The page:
San Bernardino County plan aims to get more residents into the dentist’s chair

Three people and a toothbrush

San Bernardino County residents are falling behind when it comes to their dental health.

Children, pregnant women and older adults in the county are seeking dental work at rates lower than the state average. There’s also a need in the county for more dentists who serve young children, people with intellectual and development disabilities, and Medi-Cal patients, county research shows.

This is why county public health officials have created a plan to educate the public on the importance of oral health and to improve the availability and use of dental services. The plan, San Bernardino County’s first of its kind, uses data and input from dental professionals, community groups and residents with the goal of boosting oral health countywide through 2024.

We have some great things already going on,” Flippin said. “It’s not like we have to invent a lot. It’s really more of a matter of taking those things that are working really well in some places and expanding that to the places that have nothing

Bonnie Flippin, Profram Coordinator

San Bernardino County Public Health

“When we take away all the numbers and then just look at individuals in this area, the community is experiencing pain because of all these issues,” said Bonnie Flippin, program coordinator with the county’s Local Oral Health Program, which commissioned the plan.

Poor dental health can embarrass people, affect their chances to get a job and make it harder to eat healthy foods, Flippin added. There’s also an economic impact, she said.

“When we look at schools across the state, they’re losing millions of dollars because of absentees due to dental issues,” she said. “The health system is spending money on severe oral health diseases when really a lot of this stuff is preventable.”

The county’s findings include:

  • Dental disease is prevalent among children, with many being taken to hospital emergency departments for preventable conditions. About 30% of low-income children up to 5 years old suffer from untreated tooth decay. Less than half who are eligible for Medi-Cal visited a dentist in 2017, which is lower than the state average.
  • Pregnant women use dental services at a lower rate than the state average.  Between 2015 and 2016, 33% of pregnant women reported visiting a dentist during their pregnancy, compared to 43% statewide.
  • More than 40% of adults over 65 said they have not visited a dentist in the past year. Statewide data show that older adults, especially those living in skilled nursing homes have many unmet needs, the plan states.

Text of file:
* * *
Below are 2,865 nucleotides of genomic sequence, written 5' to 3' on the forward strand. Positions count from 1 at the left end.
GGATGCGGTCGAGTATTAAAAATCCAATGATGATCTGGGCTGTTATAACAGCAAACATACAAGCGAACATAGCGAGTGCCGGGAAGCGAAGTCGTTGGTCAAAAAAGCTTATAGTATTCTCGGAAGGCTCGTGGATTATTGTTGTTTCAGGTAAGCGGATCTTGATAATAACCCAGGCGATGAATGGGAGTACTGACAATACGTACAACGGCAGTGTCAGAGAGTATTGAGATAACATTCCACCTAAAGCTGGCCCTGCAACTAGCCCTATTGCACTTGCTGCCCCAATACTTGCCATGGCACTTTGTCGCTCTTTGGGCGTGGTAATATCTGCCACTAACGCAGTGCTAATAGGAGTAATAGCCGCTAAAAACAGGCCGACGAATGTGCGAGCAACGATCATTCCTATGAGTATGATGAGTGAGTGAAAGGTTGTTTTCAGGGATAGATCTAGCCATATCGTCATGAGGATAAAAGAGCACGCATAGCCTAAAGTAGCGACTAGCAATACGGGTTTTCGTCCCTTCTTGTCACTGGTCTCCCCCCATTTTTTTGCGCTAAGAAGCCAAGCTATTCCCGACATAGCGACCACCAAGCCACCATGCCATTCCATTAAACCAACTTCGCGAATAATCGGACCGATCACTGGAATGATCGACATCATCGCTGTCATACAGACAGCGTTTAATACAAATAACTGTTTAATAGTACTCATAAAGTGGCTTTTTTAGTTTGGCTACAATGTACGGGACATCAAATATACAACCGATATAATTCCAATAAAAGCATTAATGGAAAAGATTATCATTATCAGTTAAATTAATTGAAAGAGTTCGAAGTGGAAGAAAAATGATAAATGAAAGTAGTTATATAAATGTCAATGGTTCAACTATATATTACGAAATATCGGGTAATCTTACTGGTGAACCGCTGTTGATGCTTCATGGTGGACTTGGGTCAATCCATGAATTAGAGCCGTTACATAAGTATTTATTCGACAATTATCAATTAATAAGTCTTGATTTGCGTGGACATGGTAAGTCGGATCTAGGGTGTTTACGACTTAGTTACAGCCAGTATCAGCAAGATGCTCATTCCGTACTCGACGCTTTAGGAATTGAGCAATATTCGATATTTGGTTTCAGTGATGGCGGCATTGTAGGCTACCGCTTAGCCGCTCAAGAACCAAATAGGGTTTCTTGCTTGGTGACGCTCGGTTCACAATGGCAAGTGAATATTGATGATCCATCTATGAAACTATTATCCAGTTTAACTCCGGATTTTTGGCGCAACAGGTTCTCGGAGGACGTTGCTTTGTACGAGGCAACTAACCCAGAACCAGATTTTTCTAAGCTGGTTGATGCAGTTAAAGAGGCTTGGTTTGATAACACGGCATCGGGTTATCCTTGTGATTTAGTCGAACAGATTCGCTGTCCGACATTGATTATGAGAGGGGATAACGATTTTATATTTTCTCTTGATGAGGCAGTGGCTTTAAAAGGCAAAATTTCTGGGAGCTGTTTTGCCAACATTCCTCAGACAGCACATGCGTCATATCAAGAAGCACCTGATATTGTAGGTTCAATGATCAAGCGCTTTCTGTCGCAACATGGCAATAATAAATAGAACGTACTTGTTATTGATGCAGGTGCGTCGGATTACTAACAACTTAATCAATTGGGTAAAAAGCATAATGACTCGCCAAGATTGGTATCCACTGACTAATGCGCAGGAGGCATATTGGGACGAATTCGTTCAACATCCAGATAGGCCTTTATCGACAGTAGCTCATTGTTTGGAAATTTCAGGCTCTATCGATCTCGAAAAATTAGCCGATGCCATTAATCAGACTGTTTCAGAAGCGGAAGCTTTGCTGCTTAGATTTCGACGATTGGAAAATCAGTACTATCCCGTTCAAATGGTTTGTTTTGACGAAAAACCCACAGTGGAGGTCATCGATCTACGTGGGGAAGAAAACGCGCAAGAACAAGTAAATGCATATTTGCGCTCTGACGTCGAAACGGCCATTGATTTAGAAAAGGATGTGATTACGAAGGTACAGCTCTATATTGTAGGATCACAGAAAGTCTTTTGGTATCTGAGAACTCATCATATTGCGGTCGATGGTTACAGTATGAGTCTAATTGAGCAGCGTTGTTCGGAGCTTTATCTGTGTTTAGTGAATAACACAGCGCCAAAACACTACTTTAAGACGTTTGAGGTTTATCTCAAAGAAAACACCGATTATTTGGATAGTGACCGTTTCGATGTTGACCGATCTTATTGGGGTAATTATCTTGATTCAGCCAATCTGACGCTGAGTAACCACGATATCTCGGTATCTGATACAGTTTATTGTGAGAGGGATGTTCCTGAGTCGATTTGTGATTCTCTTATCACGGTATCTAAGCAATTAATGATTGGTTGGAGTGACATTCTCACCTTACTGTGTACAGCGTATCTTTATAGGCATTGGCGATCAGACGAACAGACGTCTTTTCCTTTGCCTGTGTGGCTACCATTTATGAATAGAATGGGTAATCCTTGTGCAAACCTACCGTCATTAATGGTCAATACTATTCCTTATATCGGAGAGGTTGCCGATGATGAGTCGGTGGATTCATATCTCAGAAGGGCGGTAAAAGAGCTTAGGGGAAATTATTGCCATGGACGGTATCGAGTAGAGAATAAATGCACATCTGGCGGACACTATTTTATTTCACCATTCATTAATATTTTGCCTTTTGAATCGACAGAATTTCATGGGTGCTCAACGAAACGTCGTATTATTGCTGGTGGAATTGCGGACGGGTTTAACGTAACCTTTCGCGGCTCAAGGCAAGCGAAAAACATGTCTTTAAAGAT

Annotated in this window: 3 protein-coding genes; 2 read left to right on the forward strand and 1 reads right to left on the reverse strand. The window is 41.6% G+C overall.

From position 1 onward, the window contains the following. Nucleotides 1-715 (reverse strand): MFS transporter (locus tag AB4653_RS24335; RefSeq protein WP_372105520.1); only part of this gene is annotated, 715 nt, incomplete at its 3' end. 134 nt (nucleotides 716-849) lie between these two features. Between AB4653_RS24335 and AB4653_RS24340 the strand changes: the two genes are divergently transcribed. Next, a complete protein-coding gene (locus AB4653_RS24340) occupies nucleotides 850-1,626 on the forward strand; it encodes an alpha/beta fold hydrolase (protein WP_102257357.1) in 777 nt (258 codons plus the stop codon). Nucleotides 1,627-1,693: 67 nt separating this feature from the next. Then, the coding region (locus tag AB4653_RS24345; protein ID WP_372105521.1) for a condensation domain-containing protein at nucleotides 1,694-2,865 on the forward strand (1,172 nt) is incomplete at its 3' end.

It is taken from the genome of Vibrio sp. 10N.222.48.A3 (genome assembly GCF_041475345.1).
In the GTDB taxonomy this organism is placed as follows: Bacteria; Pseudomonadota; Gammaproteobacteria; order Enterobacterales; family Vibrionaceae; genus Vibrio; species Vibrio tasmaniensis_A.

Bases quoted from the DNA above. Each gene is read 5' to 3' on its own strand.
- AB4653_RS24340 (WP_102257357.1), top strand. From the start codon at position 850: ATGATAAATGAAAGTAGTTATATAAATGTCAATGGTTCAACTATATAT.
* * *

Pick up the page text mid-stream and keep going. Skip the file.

• Health professionals believe lack of awareness drives poor dental health, but residents in a focus group said they’re aware of recommended treatments, but it is not a priority. They have other, more pressing, concerns such as employment and poverty.
  • The county needs more dentists who serve children under 3, those with intellectual and developmental disabilities and who accept Medi-Cal.

“When it comes to the amount of dentists we have in the area, we don’t have as good a dentist-to-patient ratio as the state does,” Flippin said. “When you dial into that even further, only one in 10 accept Medi-Cal dental insurance, so it’s really difficult for folks to find a dentist they can use for their care.”

As a house-call dentist in San Bernardino County, Dr. Wade Banner has seen the benefit of residents getting dental work at home. Many Medi-Cal patients don’t know they also get dental benefits, but the number of dentists accepting Medi-Cal is growing.

Part of the problem, Banner said, is that many dentists don’t know that Medi-Cal now fully covers dental services — from root canals to cleanings.

I think education is a big aspect of it — educating the public that they have dental benefits if they have Medi-Cal and educating dentists on what services are provided

Wade Banner, DMD

House Call Dentist,

The county’s Local Oral Health Program was created in January 2018 with money from the California Department of Public Health to improve county residents’ oral health, especially among vulnerable and high-risk populations. As part of the program, an advisory committee was formed and will meet quarterly to gauge the county’s progress.Wade Banner, DMD House Call Dentist

The plan calls for partnerships to expand dental services, monitoring oral health and offering dental services through healthcare providers.

“We have some great things already going on,” Flippin said. “It’s not like we have to invent a lot. It’s really more of a matter of taking those things that are working really well in some places and expanding that to the places that have nothing.”

For example, Flippin said, school districts with dental programs have brought mobile dentists to campuses and referred students to dentists or community clinics.

County officials are also working to ensure the public has accurate information on taking care of their teeth, which includes going to health fairs, school and community events. Officials handed out toothbrushes and information on dental services during the California Dental Association Cares clinic hosted by the California Dental Association Foundation in San Bernardino last week.

The clinic provided $1.46 million in charitable dental work to 1,626 people over two days, a foundation news release states.

Francine Brady, 64 of San Bernardino, was among them.

Brady, who attended the free clinic in need of a denture repair, said she neglected her health while she cared for her husband, who recently died.

“I didn’t take care of my health at all,” Brady said. “That’s a priority right now. My teeth were my first priority. Now that I don’t have an income it’s really hard to get a dentist.”